Instead of looking only at explicit quotes, what needs to be done is to look at all of the evidence (quotations, allusions, references, etc.) and see what it has to tell us about the inspired status of the Deuterocanon. The results of such a study will reveal that the New Testament does indeed use the Deuterocanon as inspired Scripture (See Why Catholic Bibles are Bigger, 30-42, also The Case for the Deuterocanon, 1-37).
What about formal Quotes?
It's funny to see how many times the claim that the New Testament never clearly and directly quotes the Deuterocanon is followed by the claim that the New Testament never "formally quotes" the Deuterocanon, either. If there are no "clear and direct" quotations, of course there wouldn't be any formal quotations. Be that as it may, here is how the "formal quote" mistake is commonly given:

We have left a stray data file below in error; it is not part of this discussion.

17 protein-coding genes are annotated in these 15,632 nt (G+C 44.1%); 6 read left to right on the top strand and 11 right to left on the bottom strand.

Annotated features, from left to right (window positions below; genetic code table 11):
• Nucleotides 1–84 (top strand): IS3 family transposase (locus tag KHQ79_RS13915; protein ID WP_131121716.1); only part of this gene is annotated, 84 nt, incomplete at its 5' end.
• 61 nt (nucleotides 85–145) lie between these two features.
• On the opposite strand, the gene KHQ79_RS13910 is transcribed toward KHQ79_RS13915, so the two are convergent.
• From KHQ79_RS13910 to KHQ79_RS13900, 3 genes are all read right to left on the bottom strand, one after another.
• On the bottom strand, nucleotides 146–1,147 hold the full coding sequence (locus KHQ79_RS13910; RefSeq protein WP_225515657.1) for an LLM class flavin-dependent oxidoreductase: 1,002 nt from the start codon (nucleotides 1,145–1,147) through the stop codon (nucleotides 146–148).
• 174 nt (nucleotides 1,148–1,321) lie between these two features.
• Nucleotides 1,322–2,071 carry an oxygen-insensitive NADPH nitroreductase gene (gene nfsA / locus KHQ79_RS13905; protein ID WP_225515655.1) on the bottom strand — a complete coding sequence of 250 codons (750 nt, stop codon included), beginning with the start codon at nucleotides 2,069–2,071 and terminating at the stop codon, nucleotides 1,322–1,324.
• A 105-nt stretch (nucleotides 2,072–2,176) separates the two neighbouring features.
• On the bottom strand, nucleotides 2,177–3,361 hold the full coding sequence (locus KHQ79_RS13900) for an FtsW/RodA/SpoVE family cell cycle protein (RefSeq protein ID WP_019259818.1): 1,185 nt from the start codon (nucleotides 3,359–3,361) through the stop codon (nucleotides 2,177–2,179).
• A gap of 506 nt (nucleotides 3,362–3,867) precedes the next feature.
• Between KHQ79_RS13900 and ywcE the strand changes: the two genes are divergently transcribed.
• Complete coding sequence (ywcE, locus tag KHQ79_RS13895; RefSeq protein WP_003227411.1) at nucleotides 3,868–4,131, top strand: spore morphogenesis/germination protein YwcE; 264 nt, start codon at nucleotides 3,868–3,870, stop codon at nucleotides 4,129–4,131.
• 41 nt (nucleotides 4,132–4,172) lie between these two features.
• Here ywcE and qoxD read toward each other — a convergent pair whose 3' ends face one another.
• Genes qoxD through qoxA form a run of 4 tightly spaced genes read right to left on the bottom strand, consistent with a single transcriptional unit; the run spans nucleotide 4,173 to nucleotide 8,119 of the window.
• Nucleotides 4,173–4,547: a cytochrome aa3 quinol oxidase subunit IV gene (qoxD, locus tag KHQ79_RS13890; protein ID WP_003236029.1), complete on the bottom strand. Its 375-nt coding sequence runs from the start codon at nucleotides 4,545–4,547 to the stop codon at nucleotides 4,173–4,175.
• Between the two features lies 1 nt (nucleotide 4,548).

The New Testament never formally quotes the Deuterocanon with such words as "The Scripture says...," "It is written...," or "Thus says the Lord..." Even though the New Testament practically quotes every protocanonical book with these formal introductions, the Deuterocanon is not once quoted in such an authoritative way.
The mistake here is one of exaggeration. If you broke down how many books are quoted by these introductory formulas, you'll find that the statement that "practically every protocanonical book" is quoted is a bit of a stretch. Let's look at each of the three formal introductions. Using the standard Nestle-Aland Greek New Testament (27th edition), let’s discover how many times these formal introductions are used and how many books are quoted using these introductions.
"The Scripture says..." (Greek, eipen hē graphē) occurs 9 times in the NA27.* It introduces quotes from the books of Genesis (twice), Psalms, Zechariah, Exodus, Isaiah, 1 Kings, and Deuteronomy. James 4:5 also uses this introduction to formally quote a book that cannot be identified. Therefore, only 7 books of the Protestant Bible (plus one unknown book) are quoted with this introduction.
* John 19:28, 37; Romans 4:3, 9:17, 10:11, 11:2; Galatians 4:30; 1 Timothy 5:18, James 4:5